Acts 2:9

Parthians, and Medes, and Elamites, and the dwellers in Mesopotamia, and in Judaea, and Cappadocia, in Pontus, and Asia,

Parthians, and Medes, and Elamites,.... These are the words of the men continued, and not of the historian, as appears from Acts 2:10 and so the Arabic version reads, "of us Persians, Parthians, and Medes"; that is, we hear them speak in the language of everyone of us: the order in this version is inverted, otherwise the same persons are intended; for the Elamites and Persians are the same: by the Parthians are meant, Jews that were born in Parthia, and had dwelt there, and who spoke the language of that country; and that there were Jews, in those parts, is clear from Josephus {z}, who speaks of them together with the Jews of other nations. Many of the Parthian Jews were afterwards converted to the Christian faith; to whom the Apostle John is thought, by some, to have written his first epistle; and which, by some of the ancients, is called the epistle to the Parthians. The kingdom of Parthia, according to Pliny {a}, Ptolomy {b}, and Solinus {c}, had Media on the west, Hyrcania on the north, Aria, or Ariana, on the east, and the desert of Carmania on the south; the metropolis of it was Hecatompylos, so called from the hundred gates that belonged to it; and which, it is thought, stood on the same spot of ground that Ispahan does now, the seat of the Sophies of Persia. And by the Medes are intended the Jews that were natives of Media: so called from "Madai", one of the sons of Japhet, Genesis 10:2 and this, according to Ptolomy {d}, has on the north the Hyrcanian, or Gasptan sea, on the west Armenia Major and Assyria, and on the east Hyrcania and Parthia, and on the south Parthia. The Elamites are so called, from Elam the son of Shem, Genesis 10:22 and these, according to Josephus {e}, were the founders of the Persians, or from whom they sprung; and so we find Elam and Media, and the kings of Elam, and the kings of the Medes, mentioned together in Scripture, Isaiah 21:2. And certain it is, that Elam was at least a part of the empire of Persia, in Daniel's time; for Shushan, where the kings of Persia then kept their palace, was in the province of Elam, Daniel 8:2 and it is evident, that hither the Jews were carried captive, Isaiah 11:11. So that there might be some remaining in those parts, that were their descendants; and from hence also were people brought by Asnapper, into the cities of Samaria, to supply the room of those who were carried captive, and are called Elamites, Ezra 4:9 And that there were Elamite Jews, may be concluded from the writings of the Jews; for so they say {f}, that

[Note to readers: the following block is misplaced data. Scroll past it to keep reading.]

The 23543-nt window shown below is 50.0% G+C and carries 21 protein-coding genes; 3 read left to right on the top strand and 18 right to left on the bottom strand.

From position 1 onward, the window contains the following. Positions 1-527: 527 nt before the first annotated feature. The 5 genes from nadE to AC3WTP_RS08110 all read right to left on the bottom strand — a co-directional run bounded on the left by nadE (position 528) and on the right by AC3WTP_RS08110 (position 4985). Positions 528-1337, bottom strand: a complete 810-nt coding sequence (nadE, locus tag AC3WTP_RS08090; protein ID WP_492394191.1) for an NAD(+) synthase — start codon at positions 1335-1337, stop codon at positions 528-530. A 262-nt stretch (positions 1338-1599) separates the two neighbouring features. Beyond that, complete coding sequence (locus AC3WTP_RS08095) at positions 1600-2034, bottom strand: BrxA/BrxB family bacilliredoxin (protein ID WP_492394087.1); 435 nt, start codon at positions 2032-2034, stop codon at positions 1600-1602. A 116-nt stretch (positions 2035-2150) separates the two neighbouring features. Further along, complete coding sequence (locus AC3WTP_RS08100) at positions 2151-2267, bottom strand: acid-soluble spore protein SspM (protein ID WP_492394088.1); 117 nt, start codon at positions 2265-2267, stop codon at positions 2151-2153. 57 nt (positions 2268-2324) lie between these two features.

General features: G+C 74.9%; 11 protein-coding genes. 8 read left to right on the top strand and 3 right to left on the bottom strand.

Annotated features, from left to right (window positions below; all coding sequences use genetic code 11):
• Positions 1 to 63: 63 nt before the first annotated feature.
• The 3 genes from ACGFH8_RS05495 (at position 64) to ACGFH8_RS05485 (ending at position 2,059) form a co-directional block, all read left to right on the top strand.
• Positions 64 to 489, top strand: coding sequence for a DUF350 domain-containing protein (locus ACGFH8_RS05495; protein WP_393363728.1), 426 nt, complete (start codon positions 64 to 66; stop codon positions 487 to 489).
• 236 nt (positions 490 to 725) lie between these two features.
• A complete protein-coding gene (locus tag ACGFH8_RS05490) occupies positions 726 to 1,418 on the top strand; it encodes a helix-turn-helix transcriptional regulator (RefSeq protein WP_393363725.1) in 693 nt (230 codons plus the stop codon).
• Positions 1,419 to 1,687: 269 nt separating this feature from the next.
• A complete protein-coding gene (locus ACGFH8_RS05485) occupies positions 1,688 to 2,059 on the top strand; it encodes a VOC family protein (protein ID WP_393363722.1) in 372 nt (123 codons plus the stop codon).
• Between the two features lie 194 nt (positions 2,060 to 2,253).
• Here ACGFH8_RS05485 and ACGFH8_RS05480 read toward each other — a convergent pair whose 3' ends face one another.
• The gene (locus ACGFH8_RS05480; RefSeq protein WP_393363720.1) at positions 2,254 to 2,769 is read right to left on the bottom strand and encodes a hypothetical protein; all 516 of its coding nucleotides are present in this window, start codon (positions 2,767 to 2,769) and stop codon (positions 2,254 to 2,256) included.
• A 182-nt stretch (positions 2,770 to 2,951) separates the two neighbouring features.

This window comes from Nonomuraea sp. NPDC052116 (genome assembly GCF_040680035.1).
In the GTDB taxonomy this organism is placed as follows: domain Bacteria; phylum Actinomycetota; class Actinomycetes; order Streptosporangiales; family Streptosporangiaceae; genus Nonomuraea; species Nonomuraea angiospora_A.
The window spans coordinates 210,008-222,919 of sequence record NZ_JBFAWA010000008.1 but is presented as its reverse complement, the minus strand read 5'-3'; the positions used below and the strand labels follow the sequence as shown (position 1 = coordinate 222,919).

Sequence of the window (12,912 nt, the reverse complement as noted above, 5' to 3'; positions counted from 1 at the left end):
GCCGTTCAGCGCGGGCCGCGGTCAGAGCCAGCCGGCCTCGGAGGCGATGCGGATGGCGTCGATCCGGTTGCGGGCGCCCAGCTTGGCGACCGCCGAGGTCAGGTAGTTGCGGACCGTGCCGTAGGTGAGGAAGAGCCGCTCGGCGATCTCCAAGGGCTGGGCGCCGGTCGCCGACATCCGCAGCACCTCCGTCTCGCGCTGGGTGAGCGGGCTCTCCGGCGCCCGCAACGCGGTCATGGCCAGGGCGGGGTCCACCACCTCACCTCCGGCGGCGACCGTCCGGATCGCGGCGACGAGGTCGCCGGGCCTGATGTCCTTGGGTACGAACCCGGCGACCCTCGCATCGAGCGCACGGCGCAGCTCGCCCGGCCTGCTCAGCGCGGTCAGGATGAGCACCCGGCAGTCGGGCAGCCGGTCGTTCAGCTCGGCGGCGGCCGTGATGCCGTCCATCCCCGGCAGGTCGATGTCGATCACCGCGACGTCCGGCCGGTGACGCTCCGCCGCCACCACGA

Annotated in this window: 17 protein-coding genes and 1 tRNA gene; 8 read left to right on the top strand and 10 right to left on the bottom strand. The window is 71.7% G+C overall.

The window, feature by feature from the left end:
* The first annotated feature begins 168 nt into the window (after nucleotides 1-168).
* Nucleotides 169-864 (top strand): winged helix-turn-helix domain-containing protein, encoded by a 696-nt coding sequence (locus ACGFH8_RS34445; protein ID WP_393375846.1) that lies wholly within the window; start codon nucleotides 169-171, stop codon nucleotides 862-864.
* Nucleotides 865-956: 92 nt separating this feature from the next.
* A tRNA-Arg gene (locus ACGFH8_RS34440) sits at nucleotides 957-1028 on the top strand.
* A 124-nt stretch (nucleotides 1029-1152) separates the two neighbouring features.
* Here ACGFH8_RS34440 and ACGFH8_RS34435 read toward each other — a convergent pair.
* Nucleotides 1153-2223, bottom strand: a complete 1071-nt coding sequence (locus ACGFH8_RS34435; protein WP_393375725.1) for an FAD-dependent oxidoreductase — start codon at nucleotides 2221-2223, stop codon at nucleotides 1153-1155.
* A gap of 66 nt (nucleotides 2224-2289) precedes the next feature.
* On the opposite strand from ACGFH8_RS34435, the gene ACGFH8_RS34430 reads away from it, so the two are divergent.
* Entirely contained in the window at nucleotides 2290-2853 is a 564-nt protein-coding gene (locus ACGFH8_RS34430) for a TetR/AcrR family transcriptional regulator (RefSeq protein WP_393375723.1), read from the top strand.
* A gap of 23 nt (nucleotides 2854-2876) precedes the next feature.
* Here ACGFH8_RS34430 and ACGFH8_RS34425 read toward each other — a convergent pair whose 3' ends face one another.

"the Hagiographa, or holy writings, which were written in the Coptic, Median, Hebrew, tymlye, "Elamite", and Greek tongues; though they did not read in them (on the sabbath day in time of service) they delivered them from the fire,''

when in danger of being burned: so the Megilla, or book of Esther, might not be read in the Coptic, Hebrew, Elamite, Median, and Greek languages; but it might be read in Coptic to Coptites, in Hebrew to Hebrews, Mymlyel tymlye, in "Elamite" to the "Elamites", and in Greek to the Greeks {g}; and such sort of Jews as the Elamite ones, were these in the text: the Syriac version reads Elanites; and so R. Benjamin in his Itinerary {h}, makes mention of a country called,

hynla, "Alania", and of a people called, Nala, "Alan"; and whom he speaks of in company with Babylon, Persia, Choresan, Sheba, and Mesopotamia; and may intend the same people as here: now these Parthian, Median, and Elamite Jews were such who descended from the captives of the ten tribes, carried away by Shalmaneser king of Assyria, whom he placed in Halah and Habor, and in the cities of the Medes, 2 Kings 17:6. But besides these, there were also at Jerusalem, at this time, those who are next mentioned:

and the dwellers in Mesopotamia, and in Judea, and Cappadocia, in Pontus and Asia; who came not quite so far off as the former: Mesopotamia is the same with what is called in the Hebrew text of the Old Testament, Aram Naharaim, or Syria between the two rivers; that is, Tigris and Euphrates; the former was on the east of it, and the latter on the west, and Babylon was on the south, and Caucasus on the north; and so the Greek word Mesopotamia signifies a place between two rivers; see Genesis 24:10. And the Jews have adopted it into their own language, calling it,